What are the factors influencing probe based velocity measurements in furnaces?
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Post Author
espadmin
The factors influencing the measurement of velocity are numerous and can result in sources of error. There are, in the first instance, errors
due to the different methods of measurement, bad orientation of probe inaccuracies in the constants chosen for the probes and the
pressure transducers, nonlinearity in the output of the transducers, errors in
the reading of recordings, etc.
The resultant of all these errors, which a evidently dependent upon the care
with which the measurements are taken, should not normally be more than a few percent. Other errors
can be considered as being due to difficulties in measuring conditions, i.e. turbulence of the flow, particles in suspension, the importance of molecular viscosity of the fluid at low velocities and high temperatures,
the possibility of an interaction between the pressure and the temperate both of which are required for the calculation of the velocity.
If it were possible to estimate these errors, it would require in practice a
considerable effort before a systematic measurement could be made inside a furnace The possible resultant errors can be as high as 10% for high
velocities (40 m/s) and can be more than 25% for velocities less than 4 m/s.
1. Reynolds Number
For low Reynolds numbers, viscous forces
are no longer negligible in comparison to inertia forces and the theorem of
Bernoulli fails to apply. This is the case for flows with Reynolds Number less
than 50. The method of Pitot remains valid provided that the measured pressure is
corrected by dividing by a factor k = Dp/(rV^{2}/2)
which has been calculated directly by a number of authors for simple geometric forms and within well defined Reynolds number ranges. The factor k =
Dp/(rV^{2}/2),
with p, r
and V being respectively the flow pressure, density and velocity, increases very rapidly when the Reynolds number is less than 50. Even though the theoretical formulae are in close agreement with experimental results it is recommended that a calibration be made for each
probe, if it is desired to achieve acceptable precision for velocities at low Reynolds numbers.
2. Compressibility of Gas
Bernoulli’s theorem cannot be applied when the conditions in the gas can no longer be considered as incompressible. For measurements at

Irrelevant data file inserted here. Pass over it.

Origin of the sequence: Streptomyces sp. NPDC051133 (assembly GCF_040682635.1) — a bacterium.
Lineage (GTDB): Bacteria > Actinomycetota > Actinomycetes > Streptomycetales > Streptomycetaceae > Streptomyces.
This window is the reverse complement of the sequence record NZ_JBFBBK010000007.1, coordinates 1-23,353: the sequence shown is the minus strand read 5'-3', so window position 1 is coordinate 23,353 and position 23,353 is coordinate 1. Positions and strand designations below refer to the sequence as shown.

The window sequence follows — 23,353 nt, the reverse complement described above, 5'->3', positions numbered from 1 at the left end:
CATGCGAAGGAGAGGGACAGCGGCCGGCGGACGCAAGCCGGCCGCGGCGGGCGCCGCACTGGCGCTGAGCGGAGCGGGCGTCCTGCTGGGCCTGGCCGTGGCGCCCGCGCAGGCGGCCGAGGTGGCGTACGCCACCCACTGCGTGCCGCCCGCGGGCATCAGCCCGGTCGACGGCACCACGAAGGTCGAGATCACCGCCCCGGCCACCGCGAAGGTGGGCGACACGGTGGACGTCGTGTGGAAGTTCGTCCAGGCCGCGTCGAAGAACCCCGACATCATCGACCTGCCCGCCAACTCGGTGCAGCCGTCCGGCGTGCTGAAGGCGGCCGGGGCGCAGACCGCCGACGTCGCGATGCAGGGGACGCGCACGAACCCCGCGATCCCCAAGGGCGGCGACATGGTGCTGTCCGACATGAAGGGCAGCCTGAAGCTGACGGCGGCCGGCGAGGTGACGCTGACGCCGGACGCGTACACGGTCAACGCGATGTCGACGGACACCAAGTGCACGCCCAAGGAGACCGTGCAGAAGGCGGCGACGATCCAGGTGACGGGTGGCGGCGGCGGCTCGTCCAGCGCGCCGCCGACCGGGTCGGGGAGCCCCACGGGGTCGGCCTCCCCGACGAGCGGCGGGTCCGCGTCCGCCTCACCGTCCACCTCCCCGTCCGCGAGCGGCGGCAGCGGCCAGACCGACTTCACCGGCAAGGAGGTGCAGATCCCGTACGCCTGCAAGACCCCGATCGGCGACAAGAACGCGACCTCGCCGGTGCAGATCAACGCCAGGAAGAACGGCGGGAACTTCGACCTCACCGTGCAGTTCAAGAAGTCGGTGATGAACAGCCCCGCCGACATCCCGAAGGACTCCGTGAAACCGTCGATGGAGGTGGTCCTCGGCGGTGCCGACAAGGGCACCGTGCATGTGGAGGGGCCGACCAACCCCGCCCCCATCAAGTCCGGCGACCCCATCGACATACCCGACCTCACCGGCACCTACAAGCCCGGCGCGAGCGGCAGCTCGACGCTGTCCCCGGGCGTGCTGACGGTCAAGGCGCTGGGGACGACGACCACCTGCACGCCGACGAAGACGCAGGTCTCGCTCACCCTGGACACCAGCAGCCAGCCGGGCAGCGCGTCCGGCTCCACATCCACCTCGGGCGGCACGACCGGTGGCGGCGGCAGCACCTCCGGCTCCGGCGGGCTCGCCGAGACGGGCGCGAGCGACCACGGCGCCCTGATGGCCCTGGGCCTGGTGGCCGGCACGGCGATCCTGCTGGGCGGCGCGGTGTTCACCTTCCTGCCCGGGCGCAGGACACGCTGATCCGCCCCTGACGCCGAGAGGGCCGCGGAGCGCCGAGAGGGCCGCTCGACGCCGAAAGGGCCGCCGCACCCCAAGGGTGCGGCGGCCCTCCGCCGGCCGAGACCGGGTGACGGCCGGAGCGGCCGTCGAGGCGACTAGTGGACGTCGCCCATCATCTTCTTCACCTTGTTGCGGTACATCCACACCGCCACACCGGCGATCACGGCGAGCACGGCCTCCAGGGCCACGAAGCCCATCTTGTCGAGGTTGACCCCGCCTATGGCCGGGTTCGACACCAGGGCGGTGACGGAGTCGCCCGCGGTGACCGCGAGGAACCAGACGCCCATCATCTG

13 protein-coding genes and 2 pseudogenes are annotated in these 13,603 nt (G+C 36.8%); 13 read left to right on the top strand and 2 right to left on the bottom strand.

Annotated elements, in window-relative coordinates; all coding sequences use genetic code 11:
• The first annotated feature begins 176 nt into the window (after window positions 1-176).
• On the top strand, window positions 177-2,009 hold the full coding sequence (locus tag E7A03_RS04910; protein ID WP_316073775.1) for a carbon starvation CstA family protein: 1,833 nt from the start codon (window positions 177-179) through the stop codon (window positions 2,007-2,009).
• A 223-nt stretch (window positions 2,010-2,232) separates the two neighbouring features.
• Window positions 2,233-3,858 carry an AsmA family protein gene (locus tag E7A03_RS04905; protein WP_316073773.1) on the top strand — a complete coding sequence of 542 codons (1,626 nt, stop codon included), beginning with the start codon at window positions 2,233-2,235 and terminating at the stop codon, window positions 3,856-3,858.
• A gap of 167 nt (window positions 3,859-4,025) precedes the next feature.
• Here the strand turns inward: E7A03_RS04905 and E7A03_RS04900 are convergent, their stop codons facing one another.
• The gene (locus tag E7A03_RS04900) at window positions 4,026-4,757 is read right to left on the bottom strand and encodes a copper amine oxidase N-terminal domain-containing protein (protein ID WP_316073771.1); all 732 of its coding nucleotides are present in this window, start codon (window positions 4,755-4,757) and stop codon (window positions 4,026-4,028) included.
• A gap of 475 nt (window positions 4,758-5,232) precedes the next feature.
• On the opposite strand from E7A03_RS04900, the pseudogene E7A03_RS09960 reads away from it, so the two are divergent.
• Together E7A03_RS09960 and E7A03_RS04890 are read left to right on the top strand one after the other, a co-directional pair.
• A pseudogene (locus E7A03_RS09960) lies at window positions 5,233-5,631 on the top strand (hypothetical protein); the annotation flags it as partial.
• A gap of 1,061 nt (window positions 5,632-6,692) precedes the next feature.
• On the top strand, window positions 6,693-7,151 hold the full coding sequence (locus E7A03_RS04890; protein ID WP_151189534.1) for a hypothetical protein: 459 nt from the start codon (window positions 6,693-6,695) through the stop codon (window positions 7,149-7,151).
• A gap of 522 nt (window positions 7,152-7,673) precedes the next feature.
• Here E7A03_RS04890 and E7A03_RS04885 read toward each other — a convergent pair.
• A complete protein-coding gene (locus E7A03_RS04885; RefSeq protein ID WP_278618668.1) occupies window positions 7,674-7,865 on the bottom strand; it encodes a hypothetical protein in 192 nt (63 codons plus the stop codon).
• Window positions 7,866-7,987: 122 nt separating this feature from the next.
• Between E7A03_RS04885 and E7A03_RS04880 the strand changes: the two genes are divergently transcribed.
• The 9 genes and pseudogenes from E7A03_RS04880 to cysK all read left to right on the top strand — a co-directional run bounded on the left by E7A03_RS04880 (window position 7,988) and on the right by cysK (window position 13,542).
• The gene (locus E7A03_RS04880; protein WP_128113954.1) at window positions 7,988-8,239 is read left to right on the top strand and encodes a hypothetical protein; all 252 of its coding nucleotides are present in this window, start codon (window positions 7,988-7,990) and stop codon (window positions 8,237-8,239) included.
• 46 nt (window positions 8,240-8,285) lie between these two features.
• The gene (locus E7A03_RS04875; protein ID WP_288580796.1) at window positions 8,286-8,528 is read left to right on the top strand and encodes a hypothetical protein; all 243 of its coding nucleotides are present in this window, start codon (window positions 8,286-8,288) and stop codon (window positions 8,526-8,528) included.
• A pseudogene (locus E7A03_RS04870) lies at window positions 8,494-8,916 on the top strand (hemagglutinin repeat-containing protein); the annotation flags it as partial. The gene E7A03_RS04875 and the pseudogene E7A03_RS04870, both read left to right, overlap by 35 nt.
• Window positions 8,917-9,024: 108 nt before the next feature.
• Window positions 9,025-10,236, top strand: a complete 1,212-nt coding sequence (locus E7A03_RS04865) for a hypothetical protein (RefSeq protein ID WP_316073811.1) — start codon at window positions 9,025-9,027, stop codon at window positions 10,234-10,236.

high velocities the readings must be corrected. For diffusion flames in industrial furnaces, velocities are rarely higher than 80 metres per second
and therefore this problem will not be considered here.
3. Probe Orientation
The velocity measuring probes have directional properties. The case which has been
most investigated is that where the total pressure tapping, p_{t}, is placed in a
spherical head or in the hemispherical head of a Prandtl probe. When
considering the pressure distribution (p_{t,q})
around an obstacle, and provided that provided the angle q
between the velocity direction and the probe is not too large, then the velocity field and consequently the pressure field is practically the same that of a potential flow, and that the error is of the form
K is equal to 9/4 for a sphere and
approximately 1.9 for a hemispherical head. It has also been shown that the
static pressure, p_{s}, around a cylinder is of the form
where K_{s} depends upon the number and the
arrangement of the static pressure holes, p_{s,}q
and is the static pressure distribution.
4. Turbulence
In industrial furnaces there is a mixing
of gases at different temperatures by turbulent diffusion. The fluctuations of
velocity in magnitude and direction, particularly near the edges of the jets,
are of importance. This can be the cause of significant errors in the
measurement of velocity. Measurements are aimed in general at determining the
time mean average of the velocity which follows a relation of the form:
The bar represent time mean average
quantity, and u’, v’, w’ are instantaneous values of the velocity fluctuations in
the average direction of the velocity and in two axes perpendicular to this